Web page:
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The Ultimate Guide to Getting into Vinyl

Vinyl records are in the midst of a resurgence in recent years. Yet for many people, digital music streaming services like Apple Music, Spotify, and YouTube have commoditized music consumption. The ability to create endless playlists or listen for free has changed how some people perceive music, making it easy to skip from single to single without ever hearing a complete record.

Although streaming services have made music consumption more convenient, a medium like vinyl offers some unique benefits. Fans of vinyl records often prefer them to modern digital formats because of their warm, smooth and silky sound. When putting on a record, you are choosing to listen to music in a fundamentally different way compared to a streaming service. Streamers often skip over multiple songs and jump from playlist to playlist, whereas listeners of vinyl will usually listen to an entire album from front to back. This creates a more intimate, engaging experience and can help you appreciate the artist’s vision for the album as a complete work, not just one or two hit singles.

This article will show you everything you need to set up a home stereo system to listen to vinyl with great sound quality.


All turntables must do at least two things well—spin records at a constant rate and smoothly track the record’s groove with a needle (or stylus). A reliable, constant spin rate is important because, without one, the speed and pitch of the music would constantly vary and make for an unenjoyable, confusing listening experience. The record player’s ability to track the vinyl’s groove is important because smooth tracking prevents occasional skips and is less likely to scratch or damage your records in the process.

There are many turntables on the market, from basic all-in-one solutions to premium, high-end record players made with trademarked materials. A good, quality record player with no frills will cost between $200 and $400. As you increase the price, with some models over $800, you’ll find turntables with high-grade materials and more advanced features.


Here are some features to consider when purchasing a turntable:

Motor type—This describes how the motor is connected to the spinning platter. Look for a turntable with a belt drive instead of a direct drive for the quietest operation possible.

Cartridge—Contains the needle (or stylus). The cartridge included with your new record player is likely going to be of good quality, but you may choose to upgrade it for an even more nuanced sound.

Phono preamp—The signal that a turntable needle produces is very low—too low to produce sound out of bookshelf speakers on its own. For maximum convenience, choose a turntable with a built-in preamp or else you’ll need a receiver or standalone phono preamp.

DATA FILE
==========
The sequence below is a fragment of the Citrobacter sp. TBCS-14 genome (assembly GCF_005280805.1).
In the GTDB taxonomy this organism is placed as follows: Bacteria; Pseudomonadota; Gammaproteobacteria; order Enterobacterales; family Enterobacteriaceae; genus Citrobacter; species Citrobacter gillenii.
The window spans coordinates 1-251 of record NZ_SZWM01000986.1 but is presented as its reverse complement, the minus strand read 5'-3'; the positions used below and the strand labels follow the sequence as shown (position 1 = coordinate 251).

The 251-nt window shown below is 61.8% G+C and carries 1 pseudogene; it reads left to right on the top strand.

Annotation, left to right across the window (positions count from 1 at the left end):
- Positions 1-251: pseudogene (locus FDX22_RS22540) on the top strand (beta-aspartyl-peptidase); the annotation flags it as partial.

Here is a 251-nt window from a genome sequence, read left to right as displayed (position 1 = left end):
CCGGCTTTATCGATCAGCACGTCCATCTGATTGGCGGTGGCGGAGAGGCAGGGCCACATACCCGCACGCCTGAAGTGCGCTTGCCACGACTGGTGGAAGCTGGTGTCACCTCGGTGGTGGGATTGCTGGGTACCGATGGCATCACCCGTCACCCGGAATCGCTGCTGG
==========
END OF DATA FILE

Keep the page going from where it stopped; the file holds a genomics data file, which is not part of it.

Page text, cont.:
Tonearm—The tonearm mechanism defines how you physically interact with your turntable.


The signal that a turntable needle creates from reading a vinyl record is incredibly detailed, but as mentioned above, it’s also too quiet to be heard through speakers. If your turntable does not have a built-in phono preamp to amplify the signal, you’ll need to connect it to a receiver with a phono input or use a standalone phono preamp. While a built-in phono preamp is convenient and makes using a turntable easier, many audiophiles choose to use a dedicated phono preamp for improved clarity and nuance. Standalone phono preamps can offer additional functionality like A/D (analog to digital) conversion, USB ports and more, but their primary purpose is to amplify a turntable’s audio signal with as much fidelity as possible.


Vinyl produces a full range of audio frequencies and not all bookshelf speakers offer the performance necessary to accurately reproduce the nuances of this re-emerging format. Conventional bookshelf speakers can also require additional gear, like a receiver and power amplifier, in order to be used with a turntable. With the S1000DB and S3000Pro bookshelf speakers, Edifier has combined studio-quality sound and the convenience of active speakers to create the ultimate vinyl listening solution.

Edifier S1000DB and S3000Pro bookshelf speakers both offer exceptional sound quality, each with a class-leading frequency response for deep bass and crisp, detailed highs. Since the S1000DB and S3000Pro bookshelf speakers are active speakers (i.e. powered), they require no stereo receiver or speaker amplifier in order to function. If your turntable has a built-in phono preamp, you can simply connect it to one of the aux inputs on the S1000DB or S3000Pro and enjoy your records right away.


For minimalists who want a completely wire-free audio setup, a Bluetooth turntable combined with the Edifier S3000Pro bookshelf speakers is an ideal choice. The Edifier S3000Pro bookshelf speakers include multiple traditional audio inputs, augmented by Bluetooth audio and wireless left-right speaker connectivity for a clean, pleasing aesthetic and uncompromising sound quality.

Conclusion Every component in your home audio chain will affect your vinyl listening experience—from your turntable’s needle and motor type to the phono preamp and bookshelf speakers you choose. If you’re on a budget, a quality turntable with built-in phono preamp and a set of Edifier S1000DB bookshelf speakers will provide you with a great listening experience full of clarity and depth.

For an even more intimate and immersive music experience at home, consider upgrading to a dedicated phono preamp and the S3000Pro, which will provide extended lows and highs and a luxurious wire-free audio left-right speaker setup. Now that you know what you need to listen to vinyl at home, it’s time to start building your record collection—enjoy!